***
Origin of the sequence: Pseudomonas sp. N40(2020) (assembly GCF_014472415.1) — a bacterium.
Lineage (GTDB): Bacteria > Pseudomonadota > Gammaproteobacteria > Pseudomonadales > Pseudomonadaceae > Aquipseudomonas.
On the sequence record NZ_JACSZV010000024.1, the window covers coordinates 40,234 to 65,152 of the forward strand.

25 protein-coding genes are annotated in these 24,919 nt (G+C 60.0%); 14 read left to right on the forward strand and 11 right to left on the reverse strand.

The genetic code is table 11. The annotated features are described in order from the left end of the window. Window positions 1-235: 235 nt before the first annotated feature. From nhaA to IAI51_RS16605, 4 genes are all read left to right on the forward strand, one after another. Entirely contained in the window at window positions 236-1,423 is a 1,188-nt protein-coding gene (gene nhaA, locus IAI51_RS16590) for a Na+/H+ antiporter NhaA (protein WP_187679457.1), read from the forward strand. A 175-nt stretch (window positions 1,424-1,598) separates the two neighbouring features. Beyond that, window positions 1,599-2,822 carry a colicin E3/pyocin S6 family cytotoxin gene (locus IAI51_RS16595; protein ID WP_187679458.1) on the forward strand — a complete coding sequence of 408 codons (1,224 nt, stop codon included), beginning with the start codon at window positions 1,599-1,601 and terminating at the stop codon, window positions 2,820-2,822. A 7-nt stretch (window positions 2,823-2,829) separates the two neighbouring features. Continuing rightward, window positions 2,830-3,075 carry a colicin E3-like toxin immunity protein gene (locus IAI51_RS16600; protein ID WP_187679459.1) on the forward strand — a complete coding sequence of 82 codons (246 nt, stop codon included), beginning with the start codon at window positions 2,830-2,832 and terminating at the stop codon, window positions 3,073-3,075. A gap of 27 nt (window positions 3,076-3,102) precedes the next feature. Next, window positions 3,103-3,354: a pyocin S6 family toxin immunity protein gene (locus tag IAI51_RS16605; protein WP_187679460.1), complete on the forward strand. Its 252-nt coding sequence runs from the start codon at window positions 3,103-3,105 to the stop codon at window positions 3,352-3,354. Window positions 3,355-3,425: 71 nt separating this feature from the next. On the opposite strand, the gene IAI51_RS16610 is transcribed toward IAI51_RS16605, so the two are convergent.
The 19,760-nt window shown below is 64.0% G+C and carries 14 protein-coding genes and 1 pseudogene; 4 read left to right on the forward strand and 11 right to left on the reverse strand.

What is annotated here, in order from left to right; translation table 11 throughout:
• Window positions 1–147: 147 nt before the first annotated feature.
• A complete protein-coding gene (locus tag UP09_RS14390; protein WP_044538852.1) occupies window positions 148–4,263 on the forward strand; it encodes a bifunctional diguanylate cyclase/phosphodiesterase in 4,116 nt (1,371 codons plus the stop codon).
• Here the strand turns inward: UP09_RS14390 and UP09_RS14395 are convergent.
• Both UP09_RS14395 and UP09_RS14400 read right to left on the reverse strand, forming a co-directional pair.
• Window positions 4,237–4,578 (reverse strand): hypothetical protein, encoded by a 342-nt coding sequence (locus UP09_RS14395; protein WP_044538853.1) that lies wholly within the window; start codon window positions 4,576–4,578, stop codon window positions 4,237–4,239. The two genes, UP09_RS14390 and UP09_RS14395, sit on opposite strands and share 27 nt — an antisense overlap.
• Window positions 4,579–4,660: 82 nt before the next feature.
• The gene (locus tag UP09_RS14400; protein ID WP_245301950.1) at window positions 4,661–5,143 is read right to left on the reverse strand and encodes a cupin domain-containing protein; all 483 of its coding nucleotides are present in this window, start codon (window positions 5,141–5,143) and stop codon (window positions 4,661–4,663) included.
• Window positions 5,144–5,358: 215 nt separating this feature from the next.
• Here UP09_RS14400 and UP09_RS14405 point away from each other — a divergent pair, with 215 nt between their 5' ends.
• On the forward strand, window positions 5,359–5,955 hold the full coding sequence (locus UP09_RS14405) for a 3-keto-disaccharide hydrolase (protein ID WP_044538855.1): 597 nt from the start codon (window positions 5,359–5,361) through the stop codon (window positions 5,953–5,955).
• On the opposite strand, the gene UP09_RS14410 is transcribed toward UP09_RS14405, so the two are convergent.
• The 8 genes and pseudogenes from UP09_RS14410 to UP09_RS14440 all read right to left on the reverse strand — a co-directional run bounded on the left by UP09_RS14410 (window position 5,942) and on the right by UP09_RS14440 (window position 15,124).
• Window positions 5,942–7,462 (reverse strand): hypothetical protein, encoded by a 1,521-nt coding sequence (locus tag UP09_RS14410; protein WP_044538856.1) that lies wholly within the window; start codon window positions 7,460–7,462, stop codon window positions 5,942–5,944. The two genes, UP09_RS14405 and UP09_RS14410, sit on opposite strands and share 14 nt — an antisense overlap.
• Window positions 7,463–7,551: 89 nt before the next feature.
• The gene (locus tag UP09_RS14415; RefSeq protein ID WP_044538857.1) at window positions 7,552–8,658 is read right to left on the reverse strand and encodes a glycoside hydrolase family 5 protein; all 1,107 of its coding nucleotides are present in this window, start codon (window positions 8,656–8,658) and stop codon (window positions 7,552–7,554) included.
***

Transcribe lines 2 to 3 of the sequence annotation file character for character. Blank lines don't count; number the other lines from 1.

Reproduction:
Lineage (GTDB): Bacteria > Pseudomonadota > Gammaproteobacteria > Pseudomonadales > Pseudomonadaceae > Aquipseudomonas.
On the sequence record NZ_JACSZV010000024.1, the window covers coordinates 40,234 to 65,152 of the forward strand.